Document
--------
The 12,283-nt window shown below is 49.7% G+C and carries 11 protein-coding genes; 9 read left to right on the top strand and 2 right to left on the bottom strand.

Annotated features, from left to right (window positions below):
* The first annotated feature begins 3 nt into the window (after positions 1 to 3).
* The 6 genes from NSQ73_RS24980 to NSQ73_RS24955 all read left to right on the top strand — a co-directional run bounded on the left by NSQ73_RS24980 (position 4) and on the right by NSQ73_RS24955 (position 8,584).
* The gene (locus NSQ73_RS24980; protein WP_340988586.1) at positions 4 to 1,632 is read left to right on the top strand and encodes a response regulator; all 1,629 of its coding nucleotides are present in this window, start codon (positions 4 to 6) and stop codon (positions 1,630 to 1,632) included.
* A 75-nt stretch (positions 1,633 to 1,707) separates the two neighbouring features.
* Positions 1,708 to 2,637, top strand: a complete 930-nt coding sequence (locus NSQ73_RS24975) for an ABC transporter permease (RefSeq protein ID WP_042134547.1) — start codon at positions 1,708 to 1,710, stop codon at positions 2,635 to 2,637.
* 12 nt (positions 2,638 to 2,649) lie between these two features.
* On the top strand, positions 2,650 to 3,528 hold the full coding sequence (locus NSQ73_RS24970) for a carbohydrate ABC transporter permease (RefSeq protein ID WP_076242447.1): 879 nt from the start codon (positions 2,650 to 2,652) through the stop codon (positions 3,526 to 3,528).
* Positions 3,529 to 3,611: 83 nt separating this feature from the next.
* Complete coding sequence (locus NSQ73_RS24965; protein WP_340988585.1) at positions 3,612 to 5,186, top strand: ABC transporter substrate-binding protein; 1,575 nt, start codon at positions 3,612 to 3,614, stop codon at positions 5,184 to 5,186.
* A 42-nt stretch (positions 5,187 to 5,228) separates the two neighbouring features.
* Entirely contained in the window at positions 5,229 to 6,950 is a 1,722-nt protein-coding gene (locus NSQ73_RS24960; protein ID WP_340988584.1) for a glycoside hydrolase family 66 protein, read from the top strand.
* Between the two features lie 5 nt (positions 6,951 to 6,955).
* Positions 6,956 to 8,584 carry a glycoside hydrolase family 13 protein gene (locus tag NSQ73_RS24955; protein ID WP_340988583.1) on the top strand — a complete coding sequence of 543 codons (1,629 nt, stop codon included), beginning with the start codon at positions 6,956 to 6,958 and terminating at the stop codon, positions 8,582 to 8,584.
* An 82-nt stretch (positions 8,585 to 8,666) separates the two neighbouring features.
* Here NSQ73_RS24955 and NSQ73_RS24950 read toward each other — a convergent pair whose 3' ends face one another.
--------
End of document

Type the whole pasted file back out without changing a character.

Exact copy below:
The 12,283-nt window shown below is 49.7% G+C and carries 11 protein-coding genes; 9 read left to right on the top strand and 2 right to left on the bottom strand.

Annotated features, from left to right (window positions below):
* The first annotated feature begins 3 nt into the window (after positions 1 to 3).
* The 6 genes from NSQ73_RS24980 to NSQ73_RS24955 all read left to right on the top strand — a co-directional run bounded on the left by NSQ73_RS24980 (position 4) and on the right by NSQ73_RS24955 (position 8,584).
* The gene (locus NSQ73_RS24980; protein WP_340988586.1) at positions 4 to 1,632 is read left to right on the top strand and encodes a response regulator; all 1,629 of its coding nucleotides are present in this window, start codon (positions 4 to 6) and stop codon (positions 1,630 to 1,632) included.
* A 75-nt stretch (positions 1,633 to 1,707) separates the two neighbouring features.
* Positions 1,708 to 2,637, top strand: a complete 930-nt coding sequence (locus NSQ73_RS24975) for an ABC transporter permease (RefSeq protein ID WP_042134547.1) — start codon at positions 1,708 to 1,710, stop codon at positions 2,635 to 2,637.
* 12 nt (positions 2,638 to 2,649) lie between these two features.
* On the top strand, positions 2,650 to 3,528 hold the full coding sequence (locus NSQ73_RS24970) for a carbohydrate ABC transporter permease (RefSeq protein ID WP_076242447.1): 879 nt from the start codon (positions 2,650 to 2,652) through the stop codon (positions 3,526 to 3,528).
* Positions 3,529 to 3,611: 83 nt separating this feature from the next.
* Complete coding sequence (locus NSQ73_RS24965; protein WP_340988585.1) at positions 3,612 to 5,186, top strand: ABC transporter substrate-binding protein; 1,575 nt, start codon at positions 3,612 to 3,614, stop codon at positions 5,184 to 5,186.
* A 42-nt stretch (positions 5,187 to 5,228) separates the two neighbouring features.
* Entirely contained in the window at positions 5,229 to 6,950 is a 1,722-nt protein-coding gene (locus NSQ73_RS24960; protein ID WP_340988584.1) for a glycoside hydrolase family 66 protein, read from the top strand.
* Between the two features lie 5 nt (positions 6,951 to 6,955).
* Positions 6,956 to 8,584 carry a glycoside hydrolase family 13 protein gene (locus tag NSQ73_RS24955; protein ID WP_340988583.1) on the top strand — a complete coding sequence of 543 codons (1,629 nt, stop codon included), beginning with the start codon at positions 6,956 to 6,958 and terminating at the stop codon, positions 8,582 to 8,584.
* An 82-nt stretch (positions 8,585 to 8,666) separates the two neighbouring features.
* Here NSQ73_RS24955 and NSQ73_RS24950 read toward each other — a convergent pair whose 3' ends face one another.